Turkey’s pro-Kurdish DEM Party faces growing pressure from nationalist parties

İYİ Party leader Meral Akşener (L) and MHP leader Devlet Bahçeli

The pro-Kurdish Peoples’ Equality and Democracy Party (DEM Party) is facing pressure and attacks from nationalist parties, with their leaders questioning the party’s legitimacy and accusing it of being the political extension of an outlawed terrorist group, Turkish Minute reported.

The DEM Party is attracting criticism due to its refusal to sign a joint declaration in the Turkish parliament in which four other parties — the ruling Justice and Development Party (AKP); its far-right ally, the Nationalist Movement Party (MHP); the nationalist İYİ (Good) Party; and the Felicity Party (SP) — condemned a recent attack by the outlawed Kurdistan Workers’ Party (PKK) on Turkish troops in northern Iraq. The attack left 12 Turkish soldiers dead, according to a statement from the defense ministry on Saturday.

MHP leader Devlet Bahçeli, who spoke at a party meeting on Tuesday, described the DEM Party as the political extension of the PKK and said their presence in the Turkish parliament is a “scandal.”

He suggested that Turkey cut the salaries of the 57 DEM Party lawmakers and transfer the treasury funds given to the party to the families of the “martyred soldiers.”

“We don’t want terrorists in the parliament, we don’t want murderers,” Bahçeli said in reference to DEM Party lawmakers, whom he referred to as “vermin.”

Bahçeli also suggested that the parliamentary immunity of DEM Party lawmakers “who aid and abet terrorism” be removed and that they appear in court as soon as possible.

Pro-Kurdish parties in Turkey are frequently accused of having links to the PKK, and dozens of their politicians and members are in jail on terrorism charges.

The PKK, which has been waging a bloody campaign in Turkey’s southeast since 1984, is listed as a terrorist organization by Turkey and much of the international community.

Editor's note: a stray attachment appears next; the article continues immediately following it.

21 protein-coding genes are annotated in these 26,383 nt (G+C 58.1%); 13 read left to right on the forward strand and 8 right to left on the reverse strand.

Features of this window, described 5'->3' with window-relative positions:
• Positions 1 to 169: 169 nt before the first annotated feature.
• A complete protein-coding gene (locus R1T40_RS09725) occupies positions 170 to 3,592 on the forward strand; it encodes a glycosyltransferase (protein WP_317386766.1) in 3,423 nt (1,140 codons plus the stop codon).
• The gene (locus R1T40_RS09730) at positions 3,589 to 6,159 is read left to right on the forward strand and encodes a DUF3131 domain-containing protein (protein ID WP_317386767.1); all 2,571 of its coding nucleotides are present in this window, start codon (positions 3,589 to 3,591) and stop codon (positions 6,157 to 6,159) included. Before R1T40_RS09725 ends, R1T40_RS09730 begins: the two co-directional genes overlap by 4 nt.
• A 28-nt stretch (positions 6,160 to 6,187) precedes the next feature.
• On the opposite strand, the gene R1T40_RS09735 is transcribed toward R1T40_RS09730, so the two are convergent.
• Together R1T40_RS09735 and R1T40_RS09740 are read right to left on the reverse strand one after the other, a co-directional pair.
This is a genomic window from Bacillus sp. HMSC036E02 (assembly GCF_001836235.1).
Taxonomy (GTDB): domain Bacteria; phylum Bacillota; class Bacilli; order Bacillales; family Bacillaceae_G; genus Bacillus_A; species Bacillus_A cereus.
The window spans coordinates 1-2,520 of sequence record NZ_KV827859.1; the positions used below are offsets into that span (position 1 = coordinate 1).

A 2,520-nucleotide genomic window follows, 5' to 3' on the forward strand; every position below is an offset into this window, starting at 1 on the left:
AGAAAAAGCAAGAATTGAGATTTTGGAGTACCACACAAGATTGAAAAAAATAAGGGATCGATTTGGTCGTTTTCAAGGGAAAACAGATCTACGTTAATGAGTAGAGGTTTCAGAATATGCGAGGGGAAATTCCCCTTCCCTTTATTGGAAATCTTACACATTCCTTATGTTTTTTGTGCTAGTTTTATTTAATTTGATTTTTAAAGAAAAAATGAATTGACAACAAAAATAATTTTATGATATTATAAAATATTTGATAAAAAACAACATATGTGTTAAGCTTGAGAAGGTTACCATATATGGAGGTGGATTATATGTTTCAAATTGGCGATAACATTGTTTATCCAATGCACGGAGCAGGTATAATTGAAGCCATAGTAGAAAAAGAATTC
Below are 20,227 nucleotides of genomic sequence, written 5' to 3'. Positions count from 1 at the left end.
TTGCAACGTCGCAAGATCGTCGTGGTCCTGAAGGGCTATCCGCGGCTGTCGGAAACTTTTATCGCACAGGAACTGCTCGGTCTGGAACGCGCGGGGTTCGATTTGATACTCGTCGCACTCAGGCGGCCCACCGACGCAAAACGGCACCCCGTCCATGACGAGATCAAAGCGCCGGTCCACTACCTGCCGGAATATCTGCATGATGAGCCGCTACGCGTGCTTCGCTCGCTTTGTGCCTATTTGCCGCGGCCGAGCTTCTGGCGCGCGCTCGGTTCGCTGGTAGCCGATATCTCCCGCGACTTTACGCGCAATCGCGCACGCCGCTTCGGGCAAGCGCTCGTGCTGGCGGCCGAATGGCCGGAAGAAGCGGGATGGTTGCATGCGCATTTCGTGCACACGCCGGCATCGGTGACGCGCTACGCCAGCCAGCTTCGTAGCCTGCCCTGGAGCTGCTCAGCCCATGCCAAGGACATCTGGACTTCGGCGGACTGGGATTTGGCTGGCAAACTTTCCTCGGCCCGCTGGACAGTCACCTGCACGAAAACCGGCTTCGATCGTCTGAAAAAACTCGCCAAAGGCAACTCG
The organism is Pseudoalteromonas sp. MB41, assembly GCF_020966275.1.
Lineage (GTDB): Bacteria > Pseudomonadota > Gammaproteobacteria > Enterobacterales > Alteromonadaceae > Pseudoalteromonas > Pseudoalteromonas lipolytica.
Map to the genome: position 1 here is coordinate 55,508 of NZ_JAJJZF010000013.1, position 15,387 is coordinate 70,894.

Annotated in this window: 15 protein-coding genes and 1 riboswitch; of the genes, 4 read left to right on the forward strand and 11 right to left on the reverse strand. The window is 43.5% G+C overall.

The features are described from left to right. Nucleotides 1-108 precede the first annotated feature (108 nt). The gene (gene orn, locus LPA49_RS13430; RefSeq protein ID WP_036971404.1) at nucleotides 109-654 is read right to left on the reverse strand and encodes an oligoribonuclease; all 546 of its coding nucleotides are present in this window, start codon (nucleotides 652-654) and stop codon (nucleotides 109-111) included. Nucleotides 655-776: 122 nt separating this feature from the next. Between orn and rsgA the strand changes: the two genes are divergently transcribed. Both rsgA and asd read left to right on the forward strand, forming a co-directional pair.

Pro-Kurdish parties deny links any links to the terrorist group and say they are working for a peaceful solution to Turkey’s Kurdish issue.

The Kurdish issue, a term prevalent in Turkey’s public discourse, refers to the demand for equal rights by the country’s Kurdish population and their struggle for recognition.

The DEM Party was also targeted by İYİ Party leader Meral Akşener during a party meeting on Wednesday at which she said the “so-called” party has no political legitimacy.

Akşener said although the name of the pro-Kurdish party frequently changes, its love for the “terrorist leader” does not change, in reference to jailed PKK leader Abdullah Öcalan.

Kurdish politicians say the views of Öcalan, who has been serving a life sentence in a high-security prison on İmralı Island since 1999, should be taken into consideration for the settlement of the Kurdish issue.

The DEM Party had to drop its former acronym, HEDEP, earlier this month and adopted the abbreviation “DEM” after Turkey’s Supreme Court of Appeals in November refused to green light its name change request on the grounds that its acronym was similar to that of a party that was closed down in 2003.

In October the pro-Kurdish Green Left Party (YSP) renamed itself HEDEP during a party congress in Ankara at which it also elected new co-chairs.

Akşener said people who stand behind the actions of the terrorist organization have no place in the Turkish parliament.

Meanwhile, DEM Party co-Chairperson Tülay Hatimoğulları responded to Bahçeli and Akşener’s accusations in a statement on Wednesday. She said her party feels the pain of every young person who has been killed in clashes between the PKK and the Turkish military and accused the government and its allies of fomenting the conflict to stay in power.

She said Kurdish politicians have suffered much from prosecutions, torture and threats and yet worked hard for a peaceful solution to the Kurdish issue.

In response to claims that the DEM Party lacks legitimacy, Hatimoğulları said it was the people of this country, not anyone else, who elected them to parliament.

The pro-Kurdish Peoples’ Democratic Party (HDP) ran in the May elections on the YSP ticket to circumvent the risks that could have emerged from its possible closure ahead of the elections.

The HDP faces a closure case on terrorism charges that is still pending at the Constitutional Court.

The YSP secured 8.8 percent of the vote in the 2023 parliamentary elections, while the HDP won 11.7 percent in 2018.

Pro-Kurdish political parties in Turkey have frequently faced closure on the grounds that they had links to the PKK.

However, they continued their activities under new party names.

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